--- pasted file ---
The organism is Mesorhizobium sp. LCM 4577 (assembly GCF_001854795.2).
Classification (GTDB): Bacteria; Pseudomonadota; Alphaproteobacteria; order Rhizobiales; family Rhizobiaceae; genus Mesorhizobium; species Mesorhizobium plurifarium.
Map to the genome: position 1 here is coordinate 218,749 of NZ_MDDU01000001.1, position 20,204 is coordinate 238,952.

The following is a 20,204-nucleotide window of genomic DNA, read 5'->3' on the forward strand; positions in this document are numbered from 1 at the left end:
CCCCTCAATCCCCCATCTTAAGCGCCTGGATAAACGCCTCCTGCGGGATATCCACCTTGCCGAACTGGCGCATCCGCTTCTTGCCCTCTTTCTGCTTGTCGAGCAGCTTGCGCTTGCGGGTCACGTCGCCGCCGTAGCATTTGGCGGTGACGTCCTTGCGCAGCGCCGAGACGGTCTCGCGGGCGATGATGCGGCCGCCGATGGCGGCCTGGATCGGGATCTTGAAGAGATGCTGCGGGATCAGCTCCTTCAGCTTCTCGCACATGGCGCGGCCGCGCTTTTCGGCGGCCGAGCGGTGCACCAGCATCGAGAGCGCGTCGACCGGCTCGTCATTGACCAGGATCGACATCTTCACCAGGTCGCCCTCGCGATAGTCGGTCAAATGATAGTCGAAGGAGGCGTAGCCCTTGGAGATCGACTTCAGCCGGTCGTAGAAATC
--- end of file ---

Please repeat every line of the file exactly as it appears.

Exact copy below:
The organism is Mesorhizobium sp. LCM 4577 (assembly GCF_001854795.2).
Classification (GTDB): Bacteria; Pseudomonadota; Alphaproteobacteria; order Rhizobiales; family Rhizobiaceae; genus Mesorhizobium; species Mesorhizobium plurifarium.
Map to the genome: position 1 here is coordinate 218,749 of NZ_MDDU01000001.1, position 20,204 is coordinate 238,952.

The following is a 20,204-nucleotide window of genomic DNA, read 5'->3' on the forward strand; positions in this document are numbered from 1 at the left end:
CCCCTCAATCCCCCATCTTAAGCGCCTGGATAAACGCCTCCTGCGGGATATCCACCTTGCCGAACTGGCGCATCCGCTTCTTGCCCTCTTTCTGCTTGTCGAGCAGCTTGCGCTTGCGGGTCACGTCGCCGCCGTAGCATTTGGCGGTGACGTCCTTGCGCAGCGCCGAGACGGTCTCGCGGGCGATGATGCGGCCGCCGATGGCGGCCTGGATCGGGATCTTGAAGAGATGCTGCGGGATCAGCTCCTTCAGCTTCTCGCACATGGCGCGGCCGCGCTTTTCGGCGGCCGAGCGGTGCACCAGCATCGAGAGCGCGTCGACCGGCTCGTCATTGACCAGGATCGACATCTTCACCAGGTCGCCCTCGCGATAGTCGGTCAAATGATAGTCGAAGGAGGCGTAGCCCTTGGAGATCGACTTCAGCCGGTCGTAGAAATC